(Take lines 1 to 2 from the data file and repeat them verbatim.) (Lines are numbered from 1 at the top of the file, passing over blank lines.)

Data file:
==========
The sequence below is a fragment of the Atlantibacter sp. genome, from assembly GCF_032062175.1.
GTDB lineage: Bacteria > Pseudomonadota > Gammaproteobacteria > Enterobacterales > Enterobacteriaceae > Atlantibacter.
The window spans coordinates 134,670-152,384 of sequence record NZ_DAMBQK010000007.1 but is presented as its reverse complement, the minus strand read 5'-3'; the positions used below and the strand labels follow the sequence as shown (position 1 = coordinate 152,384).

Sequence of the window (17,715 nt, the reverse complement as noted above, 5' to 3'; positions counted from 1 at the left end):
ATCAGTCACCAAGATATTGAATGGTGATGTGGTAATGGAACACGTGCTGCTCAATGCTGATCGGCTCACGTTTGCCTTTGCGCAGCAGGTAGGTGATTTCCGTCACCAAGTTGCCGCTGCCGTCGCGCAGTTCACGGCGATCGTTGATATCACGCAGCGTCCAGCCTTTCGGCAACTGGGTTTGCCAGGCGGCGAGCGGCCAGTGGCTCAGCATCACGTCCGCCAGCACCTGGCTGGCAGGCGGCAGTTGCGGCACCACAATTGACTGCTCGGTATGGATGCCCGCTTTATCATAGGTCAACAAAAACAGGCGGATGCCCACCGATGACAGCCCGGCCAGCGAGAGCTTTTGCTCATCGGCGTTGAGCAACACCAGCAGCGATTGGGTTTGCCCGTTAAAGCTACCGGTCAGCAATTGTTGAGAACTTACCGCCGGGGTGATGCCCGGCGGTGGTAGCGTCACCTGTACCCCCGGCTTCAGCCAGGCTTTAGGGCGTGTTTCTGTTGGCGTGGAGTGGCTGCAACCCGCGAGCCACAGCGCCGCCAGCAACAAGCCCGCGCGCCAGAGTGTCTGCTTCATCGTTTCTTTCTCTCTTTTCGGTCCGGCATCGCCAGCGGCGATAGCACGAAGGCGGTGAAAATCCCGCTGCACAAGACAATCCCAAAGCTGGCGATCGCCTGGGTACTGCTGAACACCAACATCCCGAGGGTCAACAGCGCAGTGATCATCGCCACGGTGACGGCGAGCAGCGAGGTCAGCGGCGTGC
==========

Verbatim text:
The sequence below is a fragment of the Atlantibacter sp. genome, from assembly GCF_032062175.1.
GTDB lineage: Bacteria > Pseudomonadota > Gammaproteobacteria > Enterobacterales > Enterobacteriaceae > Atlantibacter.